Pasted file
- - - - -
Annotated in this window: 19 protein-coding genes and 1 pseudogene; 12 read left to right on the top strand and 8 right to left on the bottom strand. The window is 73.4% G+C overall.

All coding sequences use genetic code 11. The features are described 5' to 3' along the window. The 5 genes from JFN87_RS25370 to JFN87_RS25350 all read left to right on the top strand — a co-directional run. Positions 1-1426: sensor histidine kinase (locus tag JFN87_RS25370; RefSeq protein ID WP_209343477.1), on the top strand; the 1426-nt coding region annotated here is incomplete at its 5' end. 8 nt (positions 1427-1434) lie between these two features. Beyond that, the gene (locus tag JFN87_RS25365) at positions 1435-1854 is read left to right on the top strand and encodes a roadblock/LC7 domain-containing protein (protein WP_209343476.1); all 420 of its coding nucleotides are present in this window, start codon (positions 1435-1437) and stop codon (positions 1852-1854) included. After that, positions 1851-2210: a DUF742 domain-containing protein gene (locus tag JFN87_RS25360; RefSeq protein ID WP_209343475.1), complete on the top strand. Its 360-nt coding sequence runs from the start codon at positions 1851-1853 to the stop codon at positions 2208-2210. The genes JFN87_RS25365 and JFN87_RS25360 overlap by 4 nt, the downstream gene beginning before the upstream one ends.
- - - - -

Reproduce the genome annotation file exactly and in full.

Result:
Annotated in this window: 19 protein-coding genes and 1 pseudogene; 12 read left to right on the top strand and 8 right to left on the bottom strand. The window is 73.4% G+C overall.

All coding sequences use genetic code 11. The features are described 5' to 3' along the window. The 5 genes from JFN87_RS25370 to JFN87_RS25350 all read left to right on the top strand — a co-directional run. Positions 1-1426: sensor histidine kinase (locus tag JFN87_RS25370; RefSeq protein ID WP_209343477.1), on the top strand; the 1426-nt coding region annotated here is incomplete at its 5' end. 8 nt (positions 1427-1434) lie between these two features. Beyond that, the gene (locus tag JFN87_RS25365) at positions 1435-1854 is read left to right on the top strand and encodes a roadblock/LC7 domain-containing protein (protein WP_209343476.1); all 420 of its coding nucleotides are present in this window, start codon (positions 1435-1437) and stop codon (positions 1852-1854) included. After that, positions 1851-2210: a DUF742 domain-containing protein gene (locus tag JFN87_RS25360; RefSeq protein ID WP_209343475.1), complete on the top strand. Its 360-nt coding sequence runs from the start codon at positions 1851-1853 to the stop codon at positions 2208-2210. The genes JFN87_RS25365 and JFN87_RS25360 overlap by 4 nt, the downstream gene beginning before the upstream one ends.